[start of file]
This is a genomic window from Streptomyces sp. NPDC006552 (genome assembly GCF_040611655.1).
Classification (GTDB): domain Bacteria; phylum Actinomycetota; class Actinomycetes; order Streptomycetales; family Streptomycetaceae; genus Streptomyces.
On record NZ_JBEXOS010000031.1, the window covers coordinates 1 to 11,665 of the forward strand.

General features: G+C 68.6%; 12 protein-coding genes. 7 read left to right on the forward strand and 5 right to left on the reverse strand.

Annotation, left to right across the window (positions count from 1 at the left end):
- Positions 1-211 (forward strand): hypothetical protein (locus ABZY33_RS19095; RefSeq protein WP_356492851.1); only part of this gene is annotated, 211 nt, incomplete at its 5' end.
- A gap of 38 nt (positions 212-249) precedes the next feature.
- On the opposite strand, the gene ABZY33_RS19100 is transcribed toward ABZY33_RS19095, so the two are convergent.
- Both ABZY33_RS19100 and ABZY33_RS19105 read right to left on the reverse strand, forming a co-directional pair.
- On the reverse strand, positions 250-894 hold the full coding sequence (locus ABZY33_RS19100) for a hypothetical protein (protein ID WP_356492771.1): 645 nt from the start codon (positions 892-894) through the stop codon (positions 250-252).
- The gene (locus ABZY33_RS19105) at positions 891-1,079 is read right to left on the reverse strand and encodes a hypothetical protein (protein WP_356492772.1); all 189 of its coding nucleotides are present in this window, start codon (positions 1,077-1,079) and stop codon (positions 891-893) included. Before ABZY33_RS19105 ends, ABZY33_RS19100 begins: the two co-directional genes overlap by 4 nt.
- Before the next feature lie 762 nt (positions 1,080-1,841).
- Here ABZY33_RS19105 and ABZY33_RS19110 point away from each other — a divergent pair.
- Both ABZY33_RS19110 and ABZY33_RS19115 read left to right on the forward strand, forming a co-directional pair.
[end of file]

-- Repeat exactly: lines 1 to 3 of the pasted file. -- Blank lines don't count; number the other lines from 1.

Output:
This is a genomic window from Streptomyces sp. NPDC006552 (genome assembly GCF_040611655.1).
Classification (GTDB): domain Bacteria; phylum Actinomycetota; class Actinomycetes; order Streptomycetales; family Streptomycetaceae; genus Streptomyces.
On record NZ_JBEXOS010000031.1, the window covers coordinates 1 to 11,665 of the forward strand.